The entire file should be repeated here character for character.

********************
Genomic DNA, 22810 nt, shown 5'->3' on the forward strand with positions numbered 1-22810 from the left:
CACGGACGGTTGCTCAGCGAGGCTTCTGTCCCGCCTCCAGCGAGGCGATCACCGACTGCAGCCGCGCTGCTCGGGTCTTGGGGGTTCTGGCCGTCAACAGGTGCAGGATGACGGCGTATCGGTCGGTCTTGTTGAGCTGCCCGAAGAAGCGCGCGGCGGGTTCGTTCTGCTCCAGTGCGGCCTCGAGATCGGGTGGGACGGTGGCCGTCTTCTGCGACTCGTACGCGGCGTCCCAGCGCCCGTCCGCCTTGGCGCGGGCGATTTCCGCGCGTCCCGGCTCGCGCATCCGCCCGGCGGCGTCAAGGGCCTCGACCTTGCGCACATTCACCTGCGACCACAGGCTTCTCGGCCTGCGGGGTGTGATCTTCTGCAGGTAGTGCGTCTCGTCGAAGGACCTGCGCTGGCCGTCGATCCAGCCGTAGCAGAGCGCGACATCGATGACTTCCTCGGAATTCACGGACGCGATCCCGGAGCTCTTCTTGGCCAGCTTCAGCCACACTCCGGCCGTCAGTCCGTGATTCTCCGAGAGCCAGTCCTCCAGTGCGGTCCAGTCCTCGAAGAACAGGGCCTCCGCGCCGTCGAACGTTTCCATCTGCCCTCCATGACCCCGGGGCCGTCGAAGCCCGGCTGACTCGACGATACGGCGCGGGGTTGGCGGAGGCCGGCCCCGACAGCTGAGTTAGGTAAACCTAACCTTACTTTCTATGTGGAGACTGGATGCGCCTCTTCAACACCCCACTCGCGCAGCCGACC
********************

Genomic DNA, 22810 nt, shown 5'->3' on the forward strand with positions numbered 1-22810 from the left:
CACGGACGGTTGCTCAGCGAGGCTTCTGTCCCGCCTCCAGCGAGGCGATCACCGACTGCAGCCGCGCTGCTCGGGTCTTGGGGGTTCTGGCCGTCAACAGGTGCAGGATGACGGCGTATCGGTCGGTCTTGTTGAGCTGCCCGAAGAAGCGCGCGGCGGGTTCGTTCTGCTCCAGTGCGGCCTCGAGATCGGGTGGGACGGTGGCCGTCTTCTGCGACTCGTACGCGGCGTCCCAGCGCCCGTCCGCCTTGGCGCGGGCGATTTCCGCGCGTCCCGGCTCGCGCATCCGCCCGGCGGCGTCAAGGGCCTCGACCTTGCGCACATTCACCTGCGACCACAGGCTTCTCGGCCTGCGGGGTGTGATCTTCTGCAGGTAGTGCGTCTCGTCGAAGGACCTGCGCTGGCCGTCGATCCAGCCGTAGCAGAGCGCGACATCGATGACTTCCTCGGAATTCACGGACGCGATCCCGGAGCTCTTCTTGGCCAGCTTCAGCCACACTCCGGCCGTCAGTCCGTGATTCTCCGAGAGCCAGTCCTCCAGTGCGGTCCAGTCCTCGAAGAACAGGGCCTCCGCGCCGTCGAACGTTTCCATCTGCCCTCCATGACCCCGGGGCCGTCGAAGCCCGGCTGACTCGACGATACGGCGCGGGGTTGGCGGAGGCCGGCCCCGACAGCTGAGTTAGGTAAACCTAACCTTACTTTCTATGTGGAGACTGGATGCGCCTCTTCAACACCCCACTCGCGCAGCCGACC